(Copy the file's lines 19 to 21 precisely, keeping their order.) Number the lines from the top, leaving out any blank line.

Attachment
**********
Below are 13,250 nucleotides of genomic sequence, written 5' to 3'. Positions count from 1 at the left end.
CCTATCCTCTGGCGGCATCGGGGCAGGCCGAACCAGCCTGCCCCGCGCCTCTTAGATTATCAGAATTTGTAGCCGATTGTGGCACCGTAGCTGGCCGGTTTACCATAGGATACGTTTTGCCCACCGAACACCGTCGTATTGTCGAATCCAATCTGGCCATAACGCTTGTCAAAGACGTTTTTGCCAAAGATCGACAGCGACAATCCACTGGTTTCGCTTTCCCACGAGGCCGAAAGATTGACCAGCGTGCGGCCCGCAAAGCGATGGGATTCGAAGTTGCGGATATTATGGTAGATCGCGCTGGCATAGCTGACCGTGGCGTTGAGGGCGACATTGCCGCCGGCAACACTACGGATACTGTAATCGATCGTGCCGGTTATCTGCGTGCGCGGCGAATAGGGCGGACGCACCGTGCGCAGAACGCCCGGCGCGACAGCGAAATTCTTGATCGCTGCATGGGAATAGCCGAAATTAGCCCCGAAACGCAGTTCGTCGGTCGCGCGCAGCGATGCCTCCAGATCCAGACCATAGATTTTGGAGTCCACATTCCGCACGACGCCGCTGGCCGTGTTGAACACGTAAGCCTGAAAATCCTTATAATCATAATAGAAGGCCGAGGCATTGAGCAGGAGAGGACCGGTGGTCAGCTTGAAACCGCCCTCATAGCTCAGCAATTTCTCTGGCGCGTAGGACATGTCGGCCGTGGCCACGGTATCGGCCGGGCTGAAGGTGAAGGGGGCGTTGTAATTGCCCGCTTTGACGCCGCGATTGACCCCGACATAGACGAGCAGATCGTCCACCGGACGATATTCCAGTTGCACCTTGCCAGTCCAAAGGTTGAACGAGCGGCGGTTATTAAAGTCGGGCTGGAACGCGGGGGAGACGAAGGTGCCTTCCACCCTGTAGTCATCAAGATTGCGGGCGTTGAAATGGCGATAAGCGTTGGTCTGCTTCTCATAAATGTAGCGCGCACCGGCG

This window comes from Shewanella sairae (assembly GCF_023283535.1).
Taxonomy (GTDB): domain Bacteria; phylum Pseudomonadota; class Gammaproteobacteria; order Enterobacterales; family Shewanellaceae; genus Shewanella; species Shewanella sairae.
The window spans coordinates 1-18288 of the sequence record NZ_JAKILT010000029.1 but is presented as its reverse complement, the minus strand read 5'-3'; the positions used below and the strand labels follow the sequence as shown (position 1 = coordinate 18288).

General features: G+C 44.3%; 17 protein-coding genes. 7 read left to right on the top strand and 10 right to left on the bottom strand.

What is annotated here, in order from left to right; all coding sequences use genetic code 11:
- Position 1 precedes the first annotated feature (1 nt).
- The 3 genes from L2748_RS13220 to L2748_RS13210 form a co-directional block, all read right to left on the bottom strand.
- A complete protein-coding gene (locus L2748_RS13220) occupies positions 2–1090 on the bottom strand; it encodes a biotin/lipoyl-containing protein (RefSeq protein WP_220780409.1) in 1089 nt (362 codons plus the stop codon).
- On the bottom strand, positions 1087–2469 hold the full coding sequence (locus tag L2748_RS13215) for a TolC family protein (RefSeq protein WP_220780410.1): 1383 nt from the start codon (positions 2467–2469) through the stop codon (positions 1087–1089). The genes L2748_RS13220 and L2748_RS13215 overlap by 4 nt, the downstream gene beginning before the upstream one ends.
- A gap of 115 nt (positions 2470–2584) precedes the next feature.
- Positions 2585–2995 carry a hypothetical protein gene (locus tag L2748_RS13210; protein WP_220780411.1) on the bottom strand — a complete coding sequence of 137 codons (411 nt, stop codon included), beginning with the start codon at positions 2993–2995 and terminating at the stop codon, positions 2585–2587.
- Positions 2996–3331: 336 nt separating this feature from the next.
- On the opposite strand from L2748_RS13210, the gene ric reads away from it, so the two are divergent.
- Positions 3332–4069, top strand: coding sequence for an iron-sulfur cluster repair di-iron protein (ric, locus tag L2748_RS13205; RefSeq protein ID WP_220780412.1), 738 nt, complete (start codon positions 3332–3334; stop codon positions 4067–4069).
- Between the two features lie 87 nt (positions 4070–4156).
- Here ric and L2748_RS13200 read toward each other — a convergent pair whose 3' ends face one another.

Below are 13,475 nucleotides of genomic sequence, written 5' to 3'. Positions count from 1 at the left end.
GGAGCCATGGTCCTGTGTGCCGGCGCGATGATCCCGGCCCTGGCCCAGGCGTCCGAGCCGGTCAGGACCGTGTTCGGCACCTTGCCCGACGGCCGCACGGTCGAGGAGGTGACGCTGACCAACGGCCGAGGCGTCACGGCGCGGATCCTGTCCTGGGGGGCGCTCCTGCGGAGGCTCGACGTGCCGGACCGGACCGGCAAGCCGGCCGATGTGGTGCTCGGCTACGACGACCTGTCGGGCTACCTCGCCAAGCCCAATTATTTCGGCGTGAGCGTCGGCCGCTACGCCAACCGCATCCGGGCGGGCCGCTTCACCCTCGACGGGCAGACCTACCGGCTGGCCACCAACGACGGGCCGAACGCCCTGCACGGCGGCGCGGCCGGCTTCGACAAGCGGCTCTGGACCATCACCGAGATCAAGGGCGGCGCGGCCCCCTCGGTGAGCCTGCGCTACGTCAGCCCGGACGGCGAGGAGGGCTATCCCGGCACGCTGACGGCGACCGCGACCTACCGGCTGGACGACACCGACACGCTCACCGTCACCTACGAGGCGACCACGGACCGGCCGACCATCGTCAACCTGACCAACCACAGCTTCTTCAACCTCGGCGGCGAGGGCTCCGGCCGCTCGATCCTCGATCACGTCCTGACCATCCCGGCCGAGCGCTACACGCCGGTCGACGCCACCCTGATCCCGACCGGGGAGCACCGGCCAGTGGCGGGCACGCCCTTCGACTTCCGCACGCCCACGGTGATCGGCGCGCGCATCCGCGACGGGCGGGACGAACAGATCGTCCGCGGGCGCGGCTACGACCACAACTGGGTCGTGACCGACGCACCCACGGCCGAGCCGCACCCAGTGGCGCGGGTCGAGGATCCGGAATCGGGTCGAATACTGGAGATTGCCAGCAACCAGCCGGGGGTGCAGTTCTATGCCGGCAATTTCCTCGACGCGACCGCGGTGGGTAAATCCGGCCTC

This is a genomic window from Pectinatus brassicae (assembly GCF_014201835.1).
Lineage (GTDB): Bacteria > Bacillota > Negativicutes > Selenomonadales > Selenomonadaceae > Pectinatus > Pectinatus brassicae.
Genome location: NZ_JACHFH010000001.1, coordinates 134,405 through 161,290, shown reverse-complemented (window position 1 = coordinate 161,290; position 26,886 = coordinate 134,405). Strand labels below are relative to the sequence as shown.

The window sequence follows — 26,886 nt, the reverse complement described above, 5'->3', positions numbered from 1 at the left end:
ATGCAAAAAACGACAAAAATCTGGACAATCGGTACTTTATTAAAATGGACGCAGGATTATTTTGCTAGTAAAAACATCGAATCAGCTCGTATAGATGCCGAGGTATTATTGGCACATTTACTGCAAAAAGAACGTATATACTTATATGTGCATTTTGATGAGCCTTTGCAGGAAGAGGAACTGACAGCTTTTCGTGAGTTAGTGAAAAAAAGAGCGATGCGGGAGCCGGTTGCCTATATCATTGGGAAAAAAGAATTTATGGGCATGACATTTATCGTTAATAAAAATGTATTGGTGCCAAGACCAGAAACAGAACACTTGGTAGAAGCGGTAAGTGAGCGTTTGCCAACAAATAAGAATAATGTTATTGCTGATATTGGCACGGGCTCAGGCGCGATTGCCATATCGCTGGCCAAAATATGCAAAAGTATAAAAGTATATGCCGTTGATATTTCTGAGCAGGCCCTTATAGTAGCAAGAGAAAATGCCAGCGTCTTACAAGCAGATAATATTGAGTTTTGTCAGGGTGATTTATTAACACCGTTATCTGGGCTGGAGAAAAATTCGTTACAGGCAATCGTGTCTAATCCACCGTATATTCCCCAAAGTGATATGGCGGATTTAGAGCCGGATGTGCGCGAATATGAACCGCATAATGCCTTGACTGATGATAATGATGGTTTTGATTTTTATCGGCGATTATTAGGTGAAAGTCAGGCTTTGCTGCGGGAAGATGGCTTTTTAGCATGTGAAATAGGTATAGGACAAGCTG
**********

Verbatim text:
Below are 13,475 nucleotides of genomic sequence, written 5' to 3'. Positions count from 1 at the left end.
GGAGCCATGGTCCTGTGTGCCGGCGCGATGATCCCGGCCCTGGCCCAGGCGTCCGAGCCGGTCAGGACCGTGTTCGGCACCTTGCCCGACGGCCGCACGGTCGAGGAGGTGACGCTGACCAACGGCCGAGGCGTCACGGCGCGGATCCTGTCCTGGGGGGCGCTCCTGCGGAGGCTCGACGTGCCGGACCGGACCGGCAAGCCGGCCGATGTGGTGCTCGGCTACGACGACCTGTCGGGCTACCTCGCCAAGCCCAATTATTTCGGCGTGAGCGTCGGCCGCTACGCCAACCGCATCCGGGCGGGCCGCTTCACCCTCGACGGGCAGACCTACCGGCTGGCCACCAACGACGGGCCGAACGCCCTGCACGGCGGCGCGGCCGGCTTCGACAAGCGGCTCTGGACCATCACCGAGATCAAGGGCGGCGCGGCCCCCTCGGTGAGCCTGCGCTACGTCAGCCCGGACGGCGAGGAGGGCTATCCCGGCACGCTGACGGCGACCGCGACCTACCGGCTGGACGACACCGACACGCTCACCGTCACCTACGAGGCGACCACGGACCGGCCGACCATCGTCAACCTGACCAACCACAGCTTCTTCAACCTCGGCGGCGAGGGCTCCGGCCGCTCGATCCTCGATCACGTCCTGACCATCCCGGCCGAGCGCTACACGCCGGTCGACGCCACCCTGATCCCGACCGGGGAGCACCGGCCAGTGGCGGGCACGCCCTTCGACTTCCGCACGCCCACGGTGATCGGCGCGCGCATCCGCGACGGGCGGGACGAACAGATCGTCCGCGGGCGCGGCTACGACCACAACTGGGTCGTGACCGACGCACCCACGGCCGAGCCGCACCCAGTGGCGCGGGTCGAGGATCCGGAATCGGGTCGAATACTGGAGATTGCCAGCAACCAGCCGGGGGTGCAGTTCTATGCCGGCAATTTCCTCGACGCGACCGCGGTGGGTAAATCCGGCCTC

This is a genomic window from Pectinatus brassicae (assembly GCF_014201835.1).